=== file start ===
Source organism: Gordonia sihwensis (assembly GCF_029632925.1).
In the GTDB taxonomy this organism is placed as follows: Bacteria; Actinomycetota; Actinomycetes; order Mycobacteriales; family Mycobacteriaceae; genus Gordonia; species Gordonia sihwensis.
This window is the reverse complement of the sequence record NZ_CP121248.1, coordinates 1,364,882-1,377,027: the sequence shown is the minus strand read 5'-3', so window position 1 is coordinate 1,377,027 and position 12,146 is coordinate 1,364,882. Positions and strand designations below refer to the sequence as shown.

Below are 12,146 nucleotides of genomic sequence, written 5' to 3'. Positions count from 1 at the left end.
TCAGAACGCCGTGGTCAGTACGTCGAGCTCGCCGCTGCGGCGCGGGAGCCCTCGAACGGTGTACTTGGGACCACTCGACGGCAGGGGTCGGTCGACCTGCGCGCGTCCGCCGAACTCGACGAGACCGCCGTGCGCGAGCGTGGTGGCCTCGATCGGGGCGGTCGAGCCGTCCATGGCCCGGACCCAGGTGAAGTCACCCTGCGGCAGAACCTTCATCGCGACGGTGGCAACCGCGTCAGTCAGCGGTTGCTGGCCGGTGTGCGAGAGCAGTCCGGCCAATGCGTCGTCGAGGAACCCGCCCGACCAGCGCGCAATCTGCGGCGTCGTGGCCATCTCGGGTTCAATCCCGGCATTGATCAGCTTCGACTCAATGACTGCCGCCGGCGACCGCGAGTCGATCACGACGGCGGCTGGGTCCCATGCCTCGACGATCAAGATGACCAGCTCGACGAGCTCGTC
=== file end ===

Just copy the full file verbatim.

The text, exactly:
Source organism: Gordonia sihwensis (assembly GCF_029632925.1).
In the GTDB taxonomy this organism is placed as follows: Bacteria; Actinomycetota; Actinomycetes; order Mycobacteriales; family Mycobacteriaceae; genus Gordonia; species Gordonia sihwensis.
This window is the reverse complement of the sequence record NZ_CP121248.1, coordinates 1,364,882-1,377,027: the sequence shown is the minus strand read 5'-3', so window position 1 is coordinate 1,377,027 and position 12,146 is coordinate 1,364,882. Positions and strand designations below refer to the sequence as shown.

Below are 12,146 nucleotides of genomic sequence, written 5' to 3'. Positions count from 1 at the left end.
TCAGAACGCCGTGGTCAGTACGTCGAGCTCGCCGCTGCGGCGCGGGAGCCCTCGAACGGTGTACTTGGGACCACTCGACGGCAGGGGTCGGTCGACCTGCGCGCGTCCGCCGAACTCGACGAGACCGCCGTGCGCGAGCGTGGTGGCCTCGATCGGGGCGGTCGAGCCGTCCATGGCCCGGACCCAGGTGAAGTCACCCTGCGGCAGAACCTTCATCGCGACGGTGGCAACCGCGTCAGTCAGCGGTTGCTGGCCGGTGTGCGAGAGCAGTCCGGCCAATGCGTCGTCGAGGAACCCGCCCGACCAGCGCGCAATCTGCGGCGTCGTGGCCATCTCGGGTTCAATCCCGGCATTGATCAGCTTCGACTCAATGACTGCCGCCGGCGACCGCGAGTCGATCACGACGGCGGCTGGGTCCCATGCCTCGACGATCAAGATGACCAGCTCGACGAGCTCGTC